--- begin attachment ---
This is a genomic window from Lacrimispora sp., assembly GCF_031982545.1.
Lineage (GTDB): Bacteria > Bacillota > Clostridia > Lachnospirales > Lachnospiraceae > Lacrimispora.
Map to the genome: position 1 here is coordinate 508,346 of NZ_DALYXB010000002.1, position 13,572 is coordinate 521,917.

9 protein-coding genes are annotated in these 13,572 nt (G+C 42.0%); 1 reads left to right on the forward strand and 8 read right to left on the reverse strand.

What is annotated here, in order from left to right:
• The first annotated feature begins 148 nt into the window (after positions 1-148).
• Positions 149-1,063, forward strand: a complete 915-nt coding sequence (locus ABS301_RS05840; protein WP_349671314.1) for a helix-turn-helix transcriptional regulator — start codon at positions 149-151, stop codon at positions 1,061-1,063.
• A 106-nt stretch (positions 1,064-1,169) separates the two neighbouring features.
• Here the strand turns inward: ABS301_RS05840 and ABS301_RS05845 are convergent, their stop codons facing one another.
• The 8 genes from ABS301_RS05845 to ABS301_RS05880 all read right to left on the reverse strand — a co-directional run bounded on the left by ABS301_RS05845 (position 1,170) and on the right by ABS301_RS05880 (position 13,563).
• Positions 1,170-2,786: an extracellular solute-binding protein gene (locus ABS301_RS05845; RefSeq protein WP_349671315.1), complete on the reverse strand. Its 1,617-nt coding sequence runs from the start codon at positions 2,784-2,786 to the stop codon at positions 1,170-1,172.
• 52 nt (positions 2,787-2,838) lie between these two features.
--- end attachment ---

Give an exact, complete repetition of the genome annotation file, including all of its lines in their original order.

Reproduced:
This is a genomic window from Lacrimispora sp., assembly GCF_031982545.1.
Lineage (GTDB): Bacteria > Bacillota > Clostridia > Lachnospirales > Lachnospiraceae > Lacrimispora.
Map to the genome: position 1 here is coordinate 508,346 of NZ_DALYXB010000002.1, position 13,572 is coordinate 521,917.

9 protein-coding genes are annotated in these 13,572 nt (G+C 42.0%); 1 reads left to right on the forward strand and 8 read right to left on the reverse strand.

What is annotated here, in order from left to right:
• The first annotated feature begins 148 nt into the window (after positions 1-148).
• Positions 149-1,063, forward strand: a complete 915-nt coding sequence (locus ABS301_RS05840; protein WP_349671314.1) for a helix-turn-helix transcriptional regulator — start codon at positions 149-151, stop codon at positions 1,061-1,063.
• A 106-nt stretch (positions 1,064-1,169) separates the two neighbouring features.
• Here the strand turns inward: ABS301_RS05840 and ABS301_RS05845 are convergent, their stop codons facing one another.
• The 8 genes from ABS301_RS05845 to ABS301_RS05880 all read right to left on the reverse strand — a co-directional run bounded on the left by ABS301_RS05845 (position 1,170) and on the right by ABS301_RS05880 (position 13,563).
• Positions 1,170-2,786: an extracellular solute-binding protein gene (locus ABS301_RS05845; RefSeq protein WP_349671315.1), complete on the reverse strand. Its 1,617-nt coding sequence runs from the start codon at positions 2,784-2,786 to the stop codon at positions 1,170-1,172.
• 52 nt (positions 2,787-2,838) lie between these two features.